The new amendments include giving agents the ability to get search warrants by phone. The province is also clarifying agents’ authority to seize evidence and to take abandoned animals into custody. It’s also clarifying the SPCA’s power to hold and dispose of animals, and may force those animal owners to pay back the Society for taking care of those pets.

Click here for the full article.

For more animal-esque music, news, and issues, tune in to Kitty Mowmow’s Animal Expo online at, Sunday nights 8-10 central.

March 1, 2008

Three properties in the Cloverdale area of Surrey operated what might have been Canada’s largest cockfighting ring, where birds tore at each other for the entertainment of gamblers.

At these invitation-only events, pairs of specially trained roosters had long, hooked knives strapped to their feet and were driven into a frenzy by their handlers. The birds were then released to fight each other, often to the death, and all well out of the public eye.

In April, 2006, the B.C. Society for the Prevention of Cruelty to Animals received a tip relating to one of the Surrey properties. They informed the RCMP, which began an investigation that lasted nearly two years and, this week, led to a dramatic bust of the cockfighting operation.

Police and SPCA investigators searched three properties in Cloverdale over a 21-hour period, beginning at 9:30 a.m. Wednesday morning and finishing at 6:30 a.m. Thursday. They turned up fighting roosters, six fighting pits and large amounts of cockfighting paraphernalia. Many of the birds had stab wounds or were missing eyes or feet.

Among the items found were spurs – sharp two- or three-inch blades attached to roosters’ feet so that they can slash each other during fights – needles and veterinary supplies, scorecards, tethers and muffs, which are like small boxing gloves for the birds’ feet during practice matches. According to the SPCA, many of these items are easily purchased online.

The fighting birds would have been tethered to barrels on six- or eight-foot leads for most of their lives and kept in a constant state of agitation, said Shawn Eccles, chief animal protection officer with the B.C. SPCA. These specially bred fighters, called “game fowl,” were kept in close proximity to other fighting cocks to make them more aggressive. They were occasionally let free to breed with hens or to practice fighting other birds, but they were tied up again soon after.

“These birds are encouraged to fight to the death,” said Mr. Eccles, calling cockfighting one of the few remaining blood sports. “If they don’t die in the ring, they will die shortly after, probably as a result of injuries sustained during the fighting.”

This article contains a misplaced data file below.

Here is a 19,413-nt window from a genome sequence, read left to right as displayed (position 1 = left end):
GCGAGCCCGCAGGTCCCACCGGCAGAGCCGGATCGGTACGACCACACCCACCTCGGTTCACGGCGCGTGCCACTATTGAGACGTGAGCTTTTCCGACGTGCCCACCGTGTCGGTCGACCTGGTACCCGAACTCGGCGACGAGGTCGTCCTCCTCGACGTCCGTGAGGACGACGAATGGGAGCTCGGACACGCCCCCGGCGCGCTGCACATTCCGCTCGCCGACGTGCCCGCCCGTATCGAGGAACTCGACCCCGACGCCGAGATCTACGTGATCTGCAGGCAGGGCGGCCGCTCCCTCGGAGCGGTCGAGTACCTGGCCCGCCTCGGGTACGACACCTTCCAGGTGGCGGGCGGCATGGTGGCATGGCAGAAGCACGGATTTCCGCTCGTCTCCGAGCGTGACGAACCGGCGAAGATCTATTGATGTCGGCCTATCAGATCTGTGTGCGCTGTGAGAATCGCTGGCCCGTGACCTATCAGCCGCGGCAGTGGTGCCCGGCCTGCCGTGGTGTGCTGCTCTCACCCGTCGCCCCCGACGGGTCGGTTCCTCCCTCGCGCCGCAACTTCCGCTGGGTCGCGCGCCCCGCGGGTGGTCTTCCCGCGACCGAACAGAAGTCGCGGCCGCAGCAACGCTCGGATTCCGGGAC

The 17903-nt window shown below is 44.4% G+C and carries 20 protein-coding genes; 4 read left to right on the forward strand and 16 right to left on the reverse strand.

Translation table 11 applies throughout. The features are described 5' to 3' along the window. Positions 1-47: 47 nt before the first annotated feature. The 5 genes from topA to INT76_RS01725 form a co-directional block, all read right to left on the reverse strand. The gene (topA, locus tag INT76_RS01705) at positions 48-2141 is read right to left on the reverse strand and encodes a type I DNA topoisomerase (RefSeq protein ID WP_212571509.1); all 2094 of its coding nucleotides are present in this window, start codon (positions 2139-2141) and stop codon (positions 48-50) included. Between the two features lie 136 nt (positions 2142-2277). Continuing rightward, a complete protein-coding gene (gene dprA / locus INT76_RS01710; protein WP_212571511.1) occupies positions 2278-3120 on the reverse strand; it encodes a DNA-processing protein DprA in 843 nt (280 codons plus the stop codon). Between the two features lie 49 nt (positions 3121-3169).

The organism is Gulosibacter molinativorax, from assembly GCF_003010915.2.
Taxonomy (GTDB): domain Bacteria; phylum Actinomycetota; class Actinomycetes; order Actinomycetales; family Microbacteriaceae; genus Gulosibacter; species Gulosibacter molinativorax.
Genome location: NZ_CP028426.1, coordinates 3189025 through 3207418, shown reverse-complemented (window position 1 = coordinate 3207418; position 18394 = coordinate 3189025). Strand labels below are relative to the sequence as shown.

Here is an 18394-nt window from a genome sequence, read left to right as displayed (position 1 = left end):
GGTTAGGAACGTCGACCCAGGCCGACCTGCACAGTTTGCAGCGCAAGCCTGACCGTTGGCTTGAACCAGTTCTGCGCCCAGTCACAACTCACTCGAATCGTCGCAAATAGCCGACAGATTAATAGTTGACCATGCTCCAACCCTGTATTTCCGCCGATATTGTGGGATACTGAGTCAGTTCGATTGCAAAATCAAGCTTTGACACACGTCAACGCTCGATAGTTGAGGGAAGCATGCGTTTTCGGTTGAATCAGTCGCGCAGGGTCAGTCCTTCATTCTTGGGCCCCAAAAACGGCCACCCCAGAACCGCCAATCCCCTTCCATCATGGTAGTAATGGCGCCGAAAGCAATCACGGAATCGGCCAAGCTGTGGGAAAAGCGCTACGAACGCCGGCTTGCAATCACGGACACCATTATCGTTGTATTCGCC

Click here for the full article.

Teen animal cruelty: ‘Take it seriously’

January 8, 2008


Of all the questions raised by the horrific killing of a cat in Camrose, Alta., late last month, the most important was uttered by the mother of one of the four teenage boys allegedly responsible.

In an interview with the Edmonton Journal, the woman said people are asking why she didn’t stop them. “How do you do that?” she said. “That’s really quite difficult.”

The boys, three of whom are 15 and one whom is 13, are alleged to have broken into a house on Dec. 30 and put a cat in a microwave. They are now facing various charges, including unlawfully killing an animal.

Little is known about the motives or backgrounds of the children involved, and the allegations against them have not been proven.

But in other cases of animal cruelty, experts have seen a troubling link between young people who abuse animals and serious incidents of violence later in life.

So how should parents and society respond when kids demonstrate an act of callous disregard – or worse – toward an animal?

Click here for the full article.

Haven’t had your fill of raven info? Check this out:

January 1, 2008


In the latest issue of Scientific American, Bernd Heinrich and Thomas Bugnyar – scientists based at Vermont University in Canada and St Andrews University in Scotland, respectively – reveal a series of experiments that provides startling backing for the idea that ravens are the brainboxes of the natural world. ‘These birds use logic to solve problems and some of their abilities even surpass those of the great apes,’ they say…

…Many animals, birds and insects are capable of carrying out complex actions: nest-building, for example. However, such creatures are programmed genetically to undertake the different steps involved in such behaviour. Little intelligence is involved. By contrast, ravens have demonstrated that they can work out complex sets of actions, involving no tests or trial and error. This implies that they use logic. ‘The birds acted as if they knew what they were doing,’ the two researchers say in Scientific American. ‘Ravens have the ability to test actions in their minds. That capacity is probably lacking, or present only to a limited extent, in most animals.’

Click here to read the full article.